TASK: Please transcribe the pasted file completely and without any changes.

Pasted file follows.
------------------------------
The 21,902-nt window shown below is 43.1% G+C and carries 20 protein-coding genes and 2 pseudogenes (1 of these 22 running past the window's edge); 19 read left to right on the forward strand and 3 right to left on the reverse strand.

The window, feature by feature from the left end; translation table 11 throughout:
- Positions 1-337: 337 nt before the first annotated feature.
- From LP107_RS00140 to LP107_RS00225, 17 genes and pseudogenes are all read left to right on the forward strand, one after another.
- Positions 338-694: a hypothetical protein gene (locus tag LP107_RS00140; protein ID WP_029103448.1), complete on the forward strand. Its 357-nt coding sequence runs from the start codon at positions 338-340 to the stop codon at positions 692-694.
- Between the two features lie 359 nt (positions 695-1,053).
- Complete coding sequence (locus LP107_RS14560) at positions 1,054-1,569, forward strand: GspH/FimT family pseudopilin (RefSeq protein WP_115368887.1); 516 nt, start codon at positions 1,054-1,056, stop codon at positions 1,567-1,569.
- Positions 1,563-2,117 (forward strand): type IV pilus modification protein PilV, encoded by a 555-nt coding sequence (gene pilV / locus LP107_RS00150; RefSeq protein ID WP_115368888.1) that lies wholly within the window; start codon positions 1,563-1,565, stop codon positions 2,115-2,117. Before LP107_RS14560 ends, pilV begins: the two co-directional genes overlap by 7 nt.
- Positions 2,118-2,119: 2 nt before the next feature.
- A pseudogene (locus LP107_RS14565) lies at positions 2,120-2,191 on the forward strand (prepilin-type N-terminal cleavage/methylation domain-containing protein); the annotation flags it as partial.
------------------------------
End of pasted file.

The 21,902-nt window shown below is 43.1% G+C and carries 20 protein-coding genes and 2 pseudogenes (1 of these 22 running past the window's edge); 19 read left to right on the forward strand and 3 right to left on the reverse strand.

The window, feature by feature from the left end; translation table 11 throughout:
- Positions 1-337: 337 nt before the first annotated feature.
- From LP107_RS00140 to LP107_RS00225, 17 genes and pseudogenes are all read left to right on the forward strand, one after another.
- Positions 338-694: a hypothetical protein gene (locus tag LP107_RS00140; protein ID WP_029103448.1), complete on the forward strand. Its 357-nt coding sequence runs from the start codon at positions 338-340 to the stop codon at positions 692-694.
- Between the two features lie 359 nt (positions 695-1,053).
- Complete coding sequence (locus LP107_RS14560) at positions 1,054-1,569, forward strand: GspH/FimT family pseudopilin (RefSeq protein WP_115368887.1); 516 nt, start codon at positions 1,054-1,056, stop codon at positions 1,567-1,569.
- Positions 1,563-2,117 (forward strand): type IV pilus modification protein PilV, encoded by a 555-nt coding sequence (gene pilV / locus LP107_RS00150; RefSeq protein ID WP_115368888.1) that lies wholly within the window; start codon positions 1,563-1,565, stop codon positions 2,115-2,117. Before LP107_RS14560 ends, pilV begins: the two co-directional genes overlap by 7 nt.
- Positions 2,118-2,119: 2 nt before the next feature.
- A pseudogene (locus LP107_RS14565) lies at positions 2,120-2,191 on the forward strand (prepilin-type N-terminal cleavage/methylation domain-containing protein); the annotation flags it as partial.